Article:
Enter multiple symbols separated by commas

Why your water bill will likely increase

U.S. water utilities face a critical economic squeeze, according to a new report—and that will likely mean higher prices at the water tap for consumers.

A survey by water-engineering firm Black & Veatch of 368 water utility companies across the country shows that 66 percent of them are not generating enough revenue to cover their costs.

Water faucet tap
pixhook | E+ | Getty Images

To make up for the financial shortfall, prices for water are heading upward, said Michael Orth, one of the co-authors of the report and senior vice president at Black & Veatch.

"People will have to pay more for water to make up the falling revenues," he said. "And that's likely to be more than the rate of inflation."

Water prices have already inched higher since 2010. They've risen more this year, though less steeply than in previous years, according to water source monitor Circle of Blue and its annual survey of single-family residential water rates in 30 major U.S. cities.

Read MoreWarning: Many watersheds in US failing 'stress test'

The average price for a family of four using 100 gallons per person per day has increased 6.2 percent so far in 2014—the smallest year-to-year change in the five-year history of the survey.

However, since 2010, average water prices rose 33 percent for the index, the equivalent of adding $15 per month to a $45 water bill.

Irony of water conservation

The economic pressure on water companies is coming in large part from the ongoing drought in Southwestern states, said Back & Veatch's Orth. Many water sources are dry from lack of rainfall. That often means utilities must buy water elsewhere, which drives up the cost to consumers.

Farmers, too, are having to pay higher water prices from the drought, leading to higher food costs.

Perhaps ironically, efforts to encourage water conservation are also contributing to utilities' revenue problem, said Scott Huntley, a spokesman for the Las Vegas Valley Water District.

Read MoreWhy so many Americans don't care about the drought

"It's having a product to sell and then telling customers not to buy it," he said. "We encourage conservation, but it does mean less money for us."

Huntley explained that his utility, unlike many others, does not have to pay for water, since its water source is allocated from nearby Lake Mead. However, the costs of pumping water, filtering and distribution are fixed, and don't go down when water utilities hit rough economic patches.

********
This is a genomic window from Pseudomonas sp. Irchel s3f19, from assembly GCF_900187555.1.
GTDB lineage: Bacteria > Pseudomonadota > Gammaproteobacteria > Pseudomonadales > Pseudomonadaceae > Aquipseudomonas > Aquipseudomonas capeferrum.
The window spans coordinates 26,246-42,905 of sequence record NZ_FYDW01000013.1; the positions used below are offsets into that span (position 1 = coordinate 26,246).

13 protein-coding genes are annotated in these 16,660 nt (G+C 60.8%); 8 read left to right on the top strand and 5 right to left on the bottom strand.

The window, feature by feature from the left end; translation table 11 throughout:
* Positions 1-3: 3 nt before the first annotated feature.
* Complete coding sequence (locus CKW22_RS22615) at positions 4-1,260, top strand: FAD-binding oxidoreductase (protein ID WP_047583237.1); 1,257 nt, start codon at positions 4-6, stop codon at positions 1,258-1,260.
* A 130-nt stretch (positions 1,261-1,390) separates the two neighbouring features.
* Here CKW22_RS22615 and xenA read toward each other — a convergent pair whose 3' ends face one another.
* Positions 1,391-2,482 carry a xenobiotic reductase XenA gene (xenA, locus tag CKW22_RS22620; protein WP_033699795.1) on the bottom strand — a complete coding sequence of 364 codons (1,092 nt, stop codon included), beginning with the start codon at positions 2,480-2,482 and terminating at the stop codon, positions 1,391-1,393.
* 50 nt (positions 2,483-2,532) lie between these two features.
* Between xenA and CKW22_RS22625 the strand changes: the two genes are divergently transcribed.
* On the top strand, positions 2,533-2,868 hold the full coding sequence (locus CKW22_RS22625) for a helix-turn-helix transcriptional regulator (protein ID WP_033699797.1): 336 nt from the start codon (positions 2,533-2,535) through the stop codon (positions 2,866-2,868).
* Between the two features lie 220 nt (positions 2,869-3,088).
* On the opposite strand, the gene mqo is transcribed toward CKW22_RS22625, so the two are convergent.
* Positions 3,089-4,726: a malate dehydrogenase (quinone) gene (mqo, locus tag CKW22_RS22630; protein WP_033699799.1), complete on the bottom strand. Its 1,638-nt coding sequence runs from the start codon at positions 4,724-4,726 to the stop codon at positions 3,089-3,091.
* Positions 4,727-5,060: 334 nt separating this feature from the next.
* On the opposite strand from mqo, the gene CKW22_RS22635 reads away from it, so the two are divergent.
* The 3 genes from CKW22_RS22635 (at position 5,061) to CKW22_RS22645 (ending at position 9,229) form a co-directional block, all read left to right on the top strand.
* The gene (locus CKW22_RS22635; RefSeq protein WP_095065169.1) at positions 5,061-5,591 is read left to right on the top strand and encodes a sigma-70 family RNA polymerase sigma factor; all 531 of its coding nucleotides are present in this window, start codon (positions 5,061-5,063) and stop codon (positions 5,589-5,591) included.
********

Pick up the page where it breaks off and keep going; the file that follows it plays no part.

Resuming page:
Las Vegas Valley Water District has started to feel the effects of fewer consumer dollars, said Huntley. This past April, the utility laid off more than 100 people from its total workforce of 1,300.

Water systems need overhaul

Meanwhile, water utilities in the East and elsewhere, which are getting enough rainfall to beef up water supplies, have to deal with an older water delivery system with eroded and leaky pipes, said Black & Veatch's Orth. But funding for those improvements are not always easy to come by.

"A lot of cities and municipalities may be tapped out when it comes to issuing bond initiatives to fund needed changes to water infrastructure," Orth explained.

The federal government provides some low interest rate funding to states for water improvements, but it will take a bigger effort, Orth said.

"There needs to be more of a public-private partnership to make this all work," he said. But Orth added that it's tough for private capital to flow into water utilities while their revenues decrease.

No panic, yet

Orth went on to say that this is the third year in a row that water utility companies have said financial challenges are their No. 1 concern.

Read MoreNot even severe drought can stop fracking

For his part, Las Vegas Valley Water District's Huntley said he doesn't notice any panic about the situation. However, he admitted time may be running short.

"There's concern that we find a business model that fits," Huntley explained. "We do need to do something so we can have a solid revenue stream."

—By CNBC's Mark Koba

Contact U.S. News


    Get the best of CNBC in your inbox

    Please choose a subscription

    Please enter a valid email address
    To learn more about how we use your information,
    please read our Privacy Policy.

Don't Miss

  • Ferrari 488 Spider

    Ferrari's new 488 Spider will have a V-8 turbo engine and a retractable hard-top roof that lowers in just 14 seconds.

  • Members of the New Horizons science team react to seeing the spacecraft's last and sharpest image of Pluto before closest approach later in the day at the Johns Hopkins University Applied Physics Laboratory (APL) in Laurel, Maryland July 14, 2015.More than nine years after its launch, a U.S. spacecraft sailed past Pluto on Tuesday, capping a 3 billion mile (4.88 billion km) journey to the solar system's farthest reaches, NASA said.

    The New Horizons Pluto flyby mission set records for NASA's social media and web metrics——but why do we care so much?

  • Thomas Lee

    This year's flat market is reminiscent of 1904, says Thomas Lee of Fundstrat Global Advisors in an interview with Amanda Drury.

U.S. Video

  • Yelp CEO remains optimistic

    Yelp CEO Jeremy Stoppelman says the company will ramp up its marketing efforts for the third and fourth quarters. CNBC's Josh Lipton provides insight from the earnings call.

  • Twitter turns negative

    Twitter's CFO Anthony Noto is speaking on Twitter's earnings conference call, saying growing users and advertiser demand will take time. Bob Peck, SunTrust Robinson Humphrey, has the details.

  • Akamai crushed, traders say buy

    Akamai reported weak sales guidance for the third quarter, reports CNBC's Dominic Chu. "Fast Money" traders Steve Grasso and Pete Najarian see an opportunity.